In a forum I frequent, Michael C. described both the problem our country faces and its only solution:
A strategy needs to be developed to exert effective mass pressure on the Congress, as there are many [measures] which do enjoy wide support that are presently unobtainable due to corporate dominance in both parties.
Last year the Boston Globe published an amazing set of 24 photos taken by the Hubble Space Telescope as a kind of Advent calendar. They don't seem to have done another calendar this year, but the photos are still there and they are magnificent.
The Metropolitan Museum of Art presented an exhibition of Les Belles Heures earlier this year. The exhibition has closed, but the accompanying website, The Art of Illumination, lives on. And it is quite remarkable. If you like illuminated manuscripts, it is not to be missed!
I had never read this before until yesterday, but it has made a big impression on me. Nicolo Machiavelli, when he was forced into exile, retired to his estate at Sant'Andrea in Percussina near Florence. There he began writing the treatises that would ensure his place in political philosophy. In a famous letter to his friend Francesco Vettori, he described how he spent his evenings during this time:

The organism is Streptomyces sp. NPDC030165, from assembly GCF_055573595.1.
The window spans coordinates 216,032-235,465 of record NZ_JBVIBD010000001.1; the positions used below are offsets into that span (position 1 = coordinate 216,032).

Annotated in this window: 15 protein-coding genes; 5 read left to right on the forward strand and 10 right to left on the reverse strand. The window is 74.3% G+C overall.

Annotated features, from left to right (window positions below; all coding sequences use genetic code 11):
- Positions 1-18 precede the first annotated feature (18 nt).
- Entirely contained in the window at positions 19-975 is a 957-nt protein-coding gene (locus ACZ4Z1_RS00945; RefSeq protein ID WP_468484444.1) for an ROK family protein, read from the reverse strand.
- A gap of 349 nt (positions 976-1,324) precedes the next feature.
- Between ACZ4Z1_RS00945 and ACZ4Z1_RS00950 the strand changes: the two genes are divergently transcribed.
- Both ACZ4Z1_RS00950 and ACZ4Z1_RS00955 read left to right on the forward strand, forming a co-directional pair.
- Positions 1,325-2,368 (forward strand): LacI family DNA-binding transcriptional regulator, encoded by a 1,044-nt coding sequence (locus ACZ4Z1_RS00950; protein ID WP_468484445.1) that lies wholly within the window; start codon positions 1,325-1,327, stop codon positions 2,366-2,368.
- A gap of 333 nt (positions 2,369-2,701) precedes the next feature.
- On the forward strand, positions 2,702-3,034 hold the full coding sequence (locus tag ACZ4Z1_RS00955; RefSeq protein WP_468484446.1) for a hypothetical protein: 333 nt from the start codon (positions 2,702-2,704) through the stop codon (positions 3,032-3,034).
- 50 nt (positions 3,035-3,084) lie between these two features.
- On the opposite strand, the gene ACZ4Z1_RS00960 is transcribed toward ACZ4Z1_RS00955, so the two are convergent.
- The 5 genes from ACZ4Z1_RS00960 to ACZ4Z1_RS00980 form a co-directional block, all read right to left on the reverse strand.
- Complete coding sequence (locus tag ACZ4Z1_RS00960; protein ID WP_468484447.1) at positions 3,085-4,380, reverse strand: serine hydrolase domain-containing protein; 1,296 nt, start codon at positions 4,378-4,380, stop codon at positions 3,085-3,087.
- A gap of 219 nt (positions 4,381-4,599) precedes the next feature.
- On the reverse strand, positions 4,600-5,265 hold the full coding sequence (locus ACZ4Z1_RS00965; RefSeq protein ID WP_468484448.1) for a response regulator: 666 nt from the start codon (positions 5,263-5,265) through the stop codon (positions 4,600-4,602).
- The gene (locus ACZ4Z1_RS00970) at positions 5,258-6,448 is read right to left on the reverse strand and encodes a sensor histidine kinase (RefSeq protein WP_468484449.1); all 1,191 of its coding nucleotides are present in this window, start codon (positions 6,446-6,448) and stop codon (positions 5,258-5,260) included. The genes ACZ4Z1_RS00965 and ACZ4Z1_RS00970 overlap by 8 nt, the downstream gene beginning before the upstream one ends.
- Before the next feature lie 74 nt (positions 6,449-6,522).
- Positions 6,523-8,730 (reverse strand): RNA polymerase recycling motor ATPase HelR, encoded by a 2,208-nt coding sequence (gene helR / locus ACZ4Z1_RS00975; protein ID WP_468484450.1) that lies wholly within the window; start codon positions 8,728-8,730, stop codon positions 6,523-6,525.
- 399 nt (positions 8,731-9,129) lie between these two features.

When evening comes, I return home [from work and from the local tavern] and go to my study. On the threshold I strip naked, taking off my muddy, sweaty workday clothes, and put on the robes of court and palace, and in this graver dress I enter the courts of the ancients and am welcomed by them, and there I taste the food that alone is mine, and for which I was born. And there I make bold to speak to them and ask the motives of their actions, and they, in their humanity reply to me. And for the space of four hours I forget the world, remember no vexation, fear poverty no more, tremble no more at death; I pass indeed into their world.
In the New Year, I hope to finish reading, at long last, Dante's Inferno. In thinking about the work this evening, I was reminded of one modern novelist's statement that his motive for writing is the same as that of Beatrice in the Inferno (l. 72) --
Love moved me, and makes me speak (amor mi mosse, che mi fa parlare).
The online exhibition Panoramas: The North American Landscape in Art has been around for a good few years. It offers Canadian, American and Mexican art, a lot of it quite good. There's a useful site map and a terrific search page.